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New Yorker writer Jill Lepore examines the history of polling in America. She tells Fresh Air's Terry Gross that today's polls may be less reliable — and more influential — than ever before.

David Greene talks with David Wessel of the Wall Street Journal and the Brookings Institution about the causes and effects of the ongoing slide in global markets.

Most polls show Hillary Clinton beating Bernie Sanders soundly in the state's upcoming primary, due to overwhelming black support. But many young black voters are turning lukewarm on Clinton.

Facebook's free Internet service was banned in India on the basis of net neutrality this week. Internet providers, regulators say, should not be allowed "to shape the users' Internet experience."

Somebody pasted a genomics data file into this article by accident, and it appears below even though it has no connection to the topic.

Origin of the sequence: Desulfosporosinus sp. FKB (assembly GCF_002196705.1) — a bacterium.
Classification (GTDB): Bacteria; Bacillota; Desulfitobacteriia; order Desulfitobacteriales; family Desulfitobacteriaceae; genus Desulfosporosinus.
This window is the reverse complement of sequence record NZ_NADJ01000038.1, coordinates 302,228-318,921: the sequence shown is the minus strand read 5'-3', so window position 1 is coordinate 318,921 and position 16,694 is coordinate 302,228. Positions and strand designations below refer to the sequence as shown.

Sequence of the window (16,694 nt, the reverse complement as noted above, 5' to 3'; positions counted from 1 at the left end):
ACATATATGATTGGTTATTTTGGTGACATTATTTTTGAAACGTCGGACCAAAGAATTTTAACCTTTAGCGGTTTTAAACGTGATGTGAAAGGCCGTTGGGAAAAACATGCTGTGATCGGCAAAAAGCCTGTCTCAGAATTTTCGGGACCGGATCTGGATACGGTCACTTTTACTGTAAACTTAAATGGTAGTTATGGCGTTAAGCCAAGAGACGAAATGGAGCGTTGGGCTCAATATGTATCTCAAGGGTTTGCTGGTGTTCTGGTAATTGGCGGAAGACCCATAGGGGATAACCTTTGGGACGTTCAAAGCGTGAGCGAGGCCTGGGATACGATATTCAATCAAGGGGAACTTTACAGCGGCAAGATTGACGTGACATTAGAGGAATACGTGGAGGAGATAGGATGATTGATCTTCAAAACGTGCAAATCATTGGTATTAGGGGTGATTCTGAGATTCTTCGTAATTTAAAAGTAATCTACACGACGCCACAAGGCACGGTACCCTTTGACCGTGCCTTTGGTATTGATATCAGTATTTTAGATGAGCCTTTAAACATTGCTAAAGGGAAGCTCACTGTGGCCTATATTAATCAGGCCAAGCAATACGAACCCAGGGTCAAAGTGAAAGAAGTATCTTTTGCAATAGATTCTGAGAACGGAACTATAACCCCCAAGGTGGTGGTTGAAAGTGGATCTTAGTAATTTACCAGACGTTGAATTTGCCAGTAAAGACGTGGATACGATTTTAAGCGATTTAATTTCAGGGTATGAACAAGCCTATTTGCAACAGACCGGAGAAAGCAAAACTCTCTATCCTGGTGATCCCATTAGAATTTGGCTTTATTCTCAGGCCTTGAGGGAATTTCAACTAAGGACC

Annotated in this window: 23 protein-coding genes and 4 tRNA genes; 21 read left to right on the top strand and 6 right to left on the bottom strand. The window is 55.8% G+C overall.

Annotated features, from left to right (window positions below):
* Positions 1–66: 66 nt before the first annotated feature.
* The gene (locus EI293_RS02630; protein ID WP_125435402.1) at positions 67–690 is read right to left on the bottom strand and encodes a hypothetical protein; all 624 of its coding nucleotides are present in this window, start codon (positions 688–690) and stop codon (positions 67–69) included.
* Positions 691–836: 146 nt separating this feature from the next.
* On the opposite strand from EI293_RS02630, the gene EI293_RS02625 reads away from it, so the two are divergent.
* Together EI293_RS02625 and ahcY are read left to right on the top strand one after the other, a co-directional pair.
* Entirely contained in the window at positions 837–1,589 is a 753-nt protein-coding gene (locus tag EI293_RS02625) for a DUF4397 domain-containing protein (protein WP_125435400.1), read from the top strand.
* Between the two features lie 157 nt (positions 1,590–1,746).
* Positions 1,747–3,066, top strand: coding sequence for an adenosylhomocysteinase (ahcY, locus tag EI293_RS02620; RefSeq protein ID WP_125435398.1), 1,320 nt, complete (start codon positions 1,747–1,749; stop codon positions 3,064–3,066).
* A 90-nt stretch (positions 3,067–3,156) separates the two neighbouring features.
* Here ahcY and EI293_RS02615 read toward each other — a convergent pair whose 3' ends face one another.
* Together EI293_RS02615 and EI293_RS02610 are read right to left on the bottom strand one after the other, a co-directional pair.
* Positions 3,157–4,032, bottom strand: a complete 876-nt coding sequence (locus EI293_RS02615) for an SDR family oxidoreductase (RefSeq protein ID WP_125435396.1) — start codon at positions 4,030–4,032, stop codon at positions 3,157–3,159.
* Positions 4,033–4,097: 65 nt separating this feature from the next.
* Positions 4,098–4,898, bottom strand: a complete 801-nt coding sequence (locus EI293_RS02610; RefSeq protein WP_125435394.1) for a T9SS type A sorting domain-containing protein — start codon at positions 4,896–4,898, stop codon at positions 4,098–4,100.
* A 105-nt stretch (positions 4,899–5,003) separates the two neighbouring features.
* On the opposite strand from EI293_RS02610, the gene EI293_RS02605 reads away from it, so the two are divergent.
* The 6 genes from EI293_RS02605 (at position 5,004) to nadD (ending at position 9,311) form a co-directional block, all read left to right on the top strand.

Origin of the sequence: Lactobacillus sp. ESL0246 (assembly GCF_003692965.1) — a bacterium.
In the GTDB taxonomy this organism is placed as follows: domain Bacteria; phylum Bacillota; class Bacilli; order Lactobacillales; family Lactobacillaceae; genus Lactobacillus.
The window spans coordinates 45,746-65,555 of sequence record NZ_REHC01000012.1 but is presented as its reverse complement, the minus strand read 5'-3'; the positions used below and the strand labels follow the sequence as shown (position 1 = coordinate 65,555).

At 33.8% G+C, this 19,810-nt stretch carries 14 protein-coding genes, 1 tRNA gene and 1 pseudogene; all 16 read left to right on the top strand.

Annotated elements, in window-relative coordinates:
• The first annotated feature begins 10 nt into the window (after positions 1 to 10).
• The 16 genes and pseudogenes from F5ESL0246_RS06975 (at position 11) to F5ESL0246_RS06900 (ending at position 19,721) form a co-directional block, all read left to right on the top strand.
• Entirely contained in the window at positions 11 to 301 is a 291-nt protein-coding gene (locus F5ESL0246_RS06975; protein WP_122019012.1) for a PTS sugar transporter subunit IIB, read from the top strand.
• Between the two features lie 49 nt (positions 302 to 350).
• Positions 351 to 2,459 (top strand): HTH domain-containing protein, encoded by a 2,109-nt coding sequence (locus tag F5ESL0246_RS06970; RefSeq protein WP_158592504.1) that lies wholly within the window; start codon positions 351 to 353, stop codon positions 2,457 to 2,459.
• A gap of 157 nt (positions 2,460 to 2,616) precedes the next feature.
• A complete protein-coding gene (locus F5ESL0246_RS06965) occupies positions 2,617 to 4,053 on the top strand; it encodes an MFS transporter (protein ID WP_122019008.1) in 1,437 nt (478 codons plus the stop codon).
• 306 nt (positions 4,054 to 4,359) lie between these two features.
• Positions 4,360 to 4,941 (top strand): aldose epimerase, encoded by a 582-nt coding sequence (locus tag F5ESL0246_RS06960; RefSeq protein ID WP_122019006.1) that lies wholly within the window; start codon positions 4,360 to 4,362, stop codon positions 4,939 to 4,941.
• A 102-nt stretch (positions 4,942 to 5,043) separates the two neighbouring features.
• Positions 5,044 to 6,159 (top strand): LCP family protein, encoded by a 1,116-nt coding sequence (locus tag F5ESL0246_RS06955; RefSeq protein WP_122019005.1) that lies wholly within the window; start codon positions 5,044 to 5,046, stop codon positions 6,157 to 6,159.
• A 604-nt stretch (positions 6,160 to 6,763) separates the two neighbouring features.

Decades ago, Pakistan International Airlines was a trendy airline whose flight attendants wore Pierre Cardin uniforms. These days the national carrier is $3 billion in debt and fighting privatization.

The 8-inch insect nearly went extinct when hungry rats overran its island. But Melbourne scientists found a few in 2001 and started a thriving colony. Now the San Diego Zoo is hatching them, too.

Shiite-majority Iran is home to millions of Sunnis, including the Sunni imam who opened his door to NPR's Steve Inskeep in Tehran. "We live together nicely," he insists. But he must speak with care.

Americans of all ages are tossing away the keys and giving up their driver's licenses, a new study shows. Cars are being replaced by bikes, public transit and ride-hailing services.

A year after a gunman killed 3 young Muslim-Americans in North Carolina, many in the local Muslim community has responded by being more vocal and visible around issues of faith.

State and city officials knew about problems with Flint's water even as they encouraged people to keep using it. Locals are disillusioned, and angry, and rebuilding that trust will be challenging.

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